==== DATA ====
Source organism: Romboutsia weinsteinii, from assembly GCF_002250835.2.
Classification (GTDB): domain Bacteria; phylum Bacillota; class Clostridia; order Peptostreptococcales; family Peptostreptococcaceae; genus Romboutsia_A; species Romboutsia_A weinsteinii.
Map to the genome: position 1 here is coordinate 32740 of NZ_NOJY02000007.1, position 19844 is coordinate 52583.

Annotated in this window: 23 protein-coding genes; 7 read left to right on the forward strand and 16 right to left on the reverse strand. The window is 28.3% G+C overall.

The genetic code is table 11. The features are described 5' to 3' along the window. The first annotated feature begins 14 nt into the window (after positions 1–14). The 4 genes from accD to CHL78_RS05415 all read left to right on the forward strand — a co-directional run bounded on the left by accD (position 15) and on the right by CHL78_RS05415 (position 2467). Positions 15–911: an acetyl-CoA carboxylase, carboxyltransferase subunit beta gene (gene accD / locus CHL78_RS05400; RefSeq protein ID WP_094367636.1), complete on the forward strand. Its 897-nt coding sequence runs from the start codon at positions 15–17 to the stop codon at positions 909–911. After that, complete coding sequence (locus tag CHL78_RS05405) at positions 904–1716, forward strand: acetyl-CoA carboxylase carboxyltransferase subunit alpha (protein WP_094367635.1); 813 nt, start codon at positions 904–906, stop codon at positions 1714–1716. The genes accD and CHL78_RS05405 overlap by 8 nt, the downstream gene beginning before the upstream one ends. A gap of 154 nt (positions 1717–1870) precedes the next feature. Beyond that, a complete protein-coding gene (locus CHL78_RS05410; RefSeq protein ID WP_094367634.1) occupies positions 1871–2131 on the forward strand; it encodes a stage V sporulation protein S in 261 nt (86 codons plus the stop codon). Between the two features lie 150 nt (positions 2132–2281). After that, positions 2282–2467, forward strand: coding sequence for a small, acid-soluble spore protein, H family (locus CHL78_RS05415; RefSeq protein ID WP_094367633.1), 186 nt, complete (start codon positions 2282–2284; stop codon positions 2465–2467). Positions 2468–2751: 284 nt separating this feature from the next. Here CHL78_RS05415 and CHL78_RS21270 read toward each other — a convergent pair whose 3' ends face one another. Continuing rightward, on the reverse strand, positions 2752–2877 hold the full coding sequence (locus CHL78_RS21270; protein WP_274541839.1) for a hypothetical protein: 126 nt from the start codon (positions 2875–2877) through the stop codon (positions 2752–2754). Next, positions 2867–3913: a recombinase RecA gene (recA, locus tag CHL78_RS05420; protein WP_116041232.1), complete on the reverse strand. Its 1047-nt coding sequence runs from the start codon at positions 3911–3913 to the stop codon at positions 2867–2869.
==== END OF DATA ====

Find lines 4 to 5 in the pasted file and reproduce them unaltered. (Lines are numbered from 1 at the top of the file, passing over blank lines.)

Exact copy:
Annotated in this window: 23 protein-coding genes; 7 read left to right on the forward strand and 16 right to left on the reverse strand. The window is 28.3% G+C overall.

The genetic code is table 11. The features are described 5' to 3' along the window. The first annotated feature begins 14 nt into the window (after positions 1–14). The 4 genes from accD to CHL78_RS05415 all read left to right on the forward strand — a co-directional run bounded on the left by accD (position 15) and on the right by CHL78_RS05415 (position 2467). Positions 15–911: an acetyl-CoA carboxylase, carboxyltransferase subunit beta gene (gene accD / locus CHL78_RS05400; RefSeq protein ID WP_094367636.1), complete on the forward strand. Its 897-nt coding sequence runs from the start codon at positions 15–17 to the stop codon at positions 909–911. After that, complete coding sequence (locus tag CHL78_RS05405) at positions 904–1716, forward strand: acetyl-CoA carboxylase carboxyltransferase subunit alpha (protein WP_094367635.1); 813 nt, start codon at positions 904–906, stop codon at positions 1714–1716. The genes accD and CHL78_RS05405 overlap by 8 nt, the downstream gene beginning before the upstream one ends. A gap of 154 nt (positions 1717–1870) precedes the next feature. Beyond that, a complete protein-coding gene (locus CHL78_RS05410; RefSeq protein ID WP_094367634.1) occupies positions 1871–2131 on the forward strand; it encodes a stage V sporulation protein S in 261 nt (86 codons plus the stop codon). Between the two features lie 150 nt (positions 2132–2281). After that, positions 2282–2467, forward strand: coding sequence for a small, acid-soluble spore protein, H family (locus CHL78_RS05415; RefSeq protein ID WP_094367633.1), 186 nt, complete (start codon positions 2282–2284; stop codon positions 2465–2467). Positions 2468–2751: 284 nt separating this feature from the next. Here CHL78_RS05415 and CHL78_RS21270 read toward each other — a convergent pair whose 3' ends face one another. Continuing rightward, on the reverse strand, positions 2752–2877 hold the full coding sequence (locus CHL78_RS21270; protein WP_274541839.1) for a hypothetical protein: 126 nt from the start codon (positions 2875–2877) through the stop codon (positions 2752–2754). Next, positions 2867–3913: a recombinase RecA gene (recA, locus tag CHL78_RS05420; protein WP_116041232.1), complete on the reverse strand. Its 1047-nt coding sequence runs from the start codon at positions 3911–3913 to the stop codon at positions 2867–2869.